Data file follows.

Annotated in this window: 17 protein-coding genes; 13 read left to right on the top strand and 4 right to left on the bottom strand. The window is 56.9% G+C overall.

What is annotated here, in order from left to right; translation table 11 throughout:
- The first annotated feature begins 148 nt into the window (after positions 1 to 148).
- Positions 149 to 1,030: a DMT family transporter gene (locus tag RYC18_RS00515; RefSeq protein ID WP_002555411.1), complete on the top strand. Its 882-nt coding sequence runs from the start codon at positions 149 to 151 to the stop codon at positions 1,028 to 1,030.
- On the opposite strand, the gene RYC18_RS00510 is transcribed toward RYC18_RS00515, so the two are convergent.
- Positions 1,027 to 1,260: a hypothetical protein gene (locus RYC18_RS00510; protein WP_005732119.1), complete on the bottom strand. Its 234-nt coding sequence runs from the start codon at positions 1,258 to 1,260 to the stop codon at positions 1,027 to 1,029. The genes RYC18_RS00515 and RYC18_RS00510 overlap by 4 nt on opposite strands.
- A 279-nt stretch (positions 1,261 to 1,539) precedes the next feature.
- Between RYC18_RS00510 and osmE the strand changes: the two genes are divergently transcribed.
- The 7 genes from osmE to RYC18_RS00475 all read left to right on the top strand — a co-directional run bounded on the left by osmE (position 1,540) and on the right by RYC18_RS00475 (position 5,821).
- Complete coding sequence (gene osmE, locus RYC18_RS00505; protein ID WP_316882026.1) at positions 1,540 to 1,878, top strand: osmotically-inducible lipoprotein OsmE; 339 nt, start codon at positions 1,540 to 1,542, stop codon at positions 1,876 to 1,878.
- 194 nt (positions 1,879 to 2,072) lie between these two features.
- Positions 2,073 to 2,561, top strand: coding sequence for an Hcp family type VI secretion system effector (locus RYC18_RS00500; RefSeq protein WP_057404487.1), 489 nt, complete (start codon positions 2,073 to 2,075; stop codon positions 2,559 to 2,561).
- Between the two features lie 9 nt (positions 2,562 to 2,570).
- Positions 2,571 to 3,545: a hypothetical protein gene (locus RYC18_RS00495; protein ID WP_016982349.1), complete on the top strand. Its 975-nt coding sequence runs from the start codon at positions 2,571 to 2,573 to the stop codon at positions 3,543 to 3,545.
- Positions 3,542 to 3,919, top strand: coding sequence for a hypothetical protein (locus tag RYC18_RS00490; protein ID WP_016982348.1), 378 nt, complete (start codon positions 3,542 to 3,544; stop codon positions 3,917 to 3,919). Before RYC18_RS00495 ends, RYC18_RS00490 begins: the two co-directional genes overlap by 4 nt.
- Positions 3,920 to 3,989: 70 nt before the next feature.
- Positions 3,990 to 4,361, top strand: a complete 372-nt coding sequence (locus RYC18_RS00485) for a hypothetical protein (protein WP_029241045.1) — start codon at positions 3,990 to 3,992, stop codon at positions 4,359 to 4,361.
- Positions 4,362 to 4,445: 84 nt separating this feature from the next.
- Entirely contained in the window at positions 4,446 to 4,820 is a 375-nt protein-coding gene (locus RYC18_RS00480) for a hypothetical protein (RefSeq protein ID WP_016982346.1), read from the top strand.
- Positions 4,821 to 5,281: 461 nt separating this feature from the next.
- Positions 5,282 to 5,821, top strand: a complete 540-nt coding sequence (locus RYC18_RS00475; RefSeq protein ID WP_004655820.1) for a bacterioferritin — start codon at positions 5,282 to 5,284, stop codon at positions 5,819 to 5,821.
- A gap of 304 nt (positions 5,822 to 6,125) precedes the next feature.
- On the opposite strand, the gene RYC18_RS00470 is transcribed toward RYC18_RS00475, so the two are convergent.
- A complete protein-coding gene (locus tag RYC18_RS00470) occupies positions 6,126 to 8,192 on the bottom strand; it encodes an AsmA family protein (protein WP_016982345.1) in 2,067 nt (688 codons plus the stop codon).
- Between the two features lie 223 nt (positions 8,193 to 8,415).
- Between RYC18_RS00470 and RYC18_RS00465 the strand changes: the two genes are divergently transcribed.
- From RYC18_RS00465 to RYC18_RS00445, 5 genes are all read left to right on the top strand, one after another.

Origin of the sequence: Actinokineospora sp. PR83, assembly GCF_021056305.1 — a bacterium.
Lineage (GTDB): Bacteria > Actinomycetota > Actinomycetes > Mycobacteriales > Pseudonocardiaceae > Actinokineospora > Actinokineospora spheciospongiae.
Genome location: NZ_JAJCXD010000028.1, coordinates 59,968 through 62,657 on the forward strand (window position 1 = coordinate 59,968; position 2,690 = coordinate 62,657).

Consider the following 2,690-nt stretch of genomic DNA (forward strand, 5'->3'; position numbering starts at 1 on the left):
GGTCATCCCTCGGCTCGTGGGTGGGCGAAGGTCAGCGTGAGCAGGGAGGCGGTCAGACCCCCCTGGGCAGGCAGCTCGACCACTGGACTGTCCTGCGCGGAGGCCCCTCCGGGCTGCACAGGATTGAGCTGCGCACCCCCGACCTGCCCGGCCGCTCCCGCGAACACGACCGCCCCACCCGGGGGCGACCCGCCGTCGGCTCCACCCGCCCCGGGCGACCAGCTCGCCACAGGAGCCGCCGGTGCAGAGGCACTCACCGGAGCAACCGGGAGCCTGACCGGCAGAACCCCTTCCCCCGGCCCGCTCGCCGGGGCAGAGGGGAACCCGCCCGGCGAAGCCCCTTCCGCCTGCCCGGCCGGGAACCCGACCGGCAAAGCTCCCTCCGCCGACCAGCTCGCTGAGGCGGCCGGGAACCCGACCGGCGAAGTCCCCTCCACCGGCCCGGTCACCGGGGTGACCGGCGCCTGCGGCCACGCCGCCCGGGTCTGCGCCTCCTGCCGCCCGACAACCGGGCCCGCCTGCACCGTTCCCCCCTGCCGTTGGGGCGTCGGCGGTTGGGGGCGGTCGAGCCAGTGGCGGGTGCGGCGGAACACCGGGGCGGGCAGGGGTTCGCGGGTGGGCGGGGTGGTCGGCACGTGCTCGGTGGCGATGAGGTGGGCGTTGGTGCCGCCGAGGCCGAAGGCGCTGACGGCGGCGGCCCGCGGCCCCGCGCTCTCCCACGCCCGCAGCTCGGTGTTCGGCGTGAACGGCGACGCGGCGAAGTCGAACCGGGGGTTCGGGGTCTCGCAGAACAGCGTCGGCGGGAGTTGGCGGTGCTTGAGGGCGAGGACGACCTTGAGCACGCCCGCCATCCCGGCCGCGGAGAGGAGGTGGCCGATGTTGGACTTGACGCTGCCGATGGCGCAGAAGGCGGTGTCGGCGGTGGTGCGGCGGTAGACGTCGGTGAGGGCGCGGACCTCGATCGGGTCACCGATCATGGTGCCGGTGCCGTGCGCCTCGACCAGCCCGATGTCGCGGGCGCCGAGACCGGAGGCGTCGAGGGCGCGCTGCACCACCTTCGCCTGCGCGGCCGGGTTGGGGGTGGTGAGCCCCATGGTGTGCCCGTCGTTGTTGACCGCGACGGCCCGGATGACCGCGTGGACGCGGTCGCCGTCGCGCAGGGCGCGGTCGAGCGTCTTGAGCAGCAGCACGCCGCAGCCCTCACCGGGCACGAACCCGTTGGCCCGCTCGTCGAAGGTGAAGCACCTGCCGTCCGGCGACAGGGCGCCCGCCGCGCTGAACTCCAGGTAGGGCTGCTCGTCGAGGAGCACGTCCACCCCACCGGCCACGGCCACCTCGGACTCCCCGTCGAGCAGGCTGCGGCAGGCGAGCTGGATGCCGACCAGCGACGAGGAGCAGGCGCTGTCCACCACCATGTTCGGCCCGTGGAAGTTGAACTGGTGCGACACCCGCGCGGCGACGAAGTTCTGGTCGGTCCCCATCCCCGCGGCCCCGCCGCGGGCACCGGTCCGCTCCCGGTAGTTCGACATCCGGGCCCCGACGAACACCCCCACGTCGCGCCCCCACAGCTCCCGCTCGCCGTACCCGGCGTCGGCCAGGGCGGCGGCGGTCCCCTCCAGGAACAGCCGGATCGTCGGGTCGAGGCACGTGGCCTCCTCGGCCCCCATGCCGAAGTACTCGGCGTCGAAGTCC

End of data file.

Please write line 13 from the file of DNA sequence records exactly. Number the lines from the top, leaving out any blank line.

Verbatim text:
- Between the two features lie 9 nt (positions 2,562 to 2,570).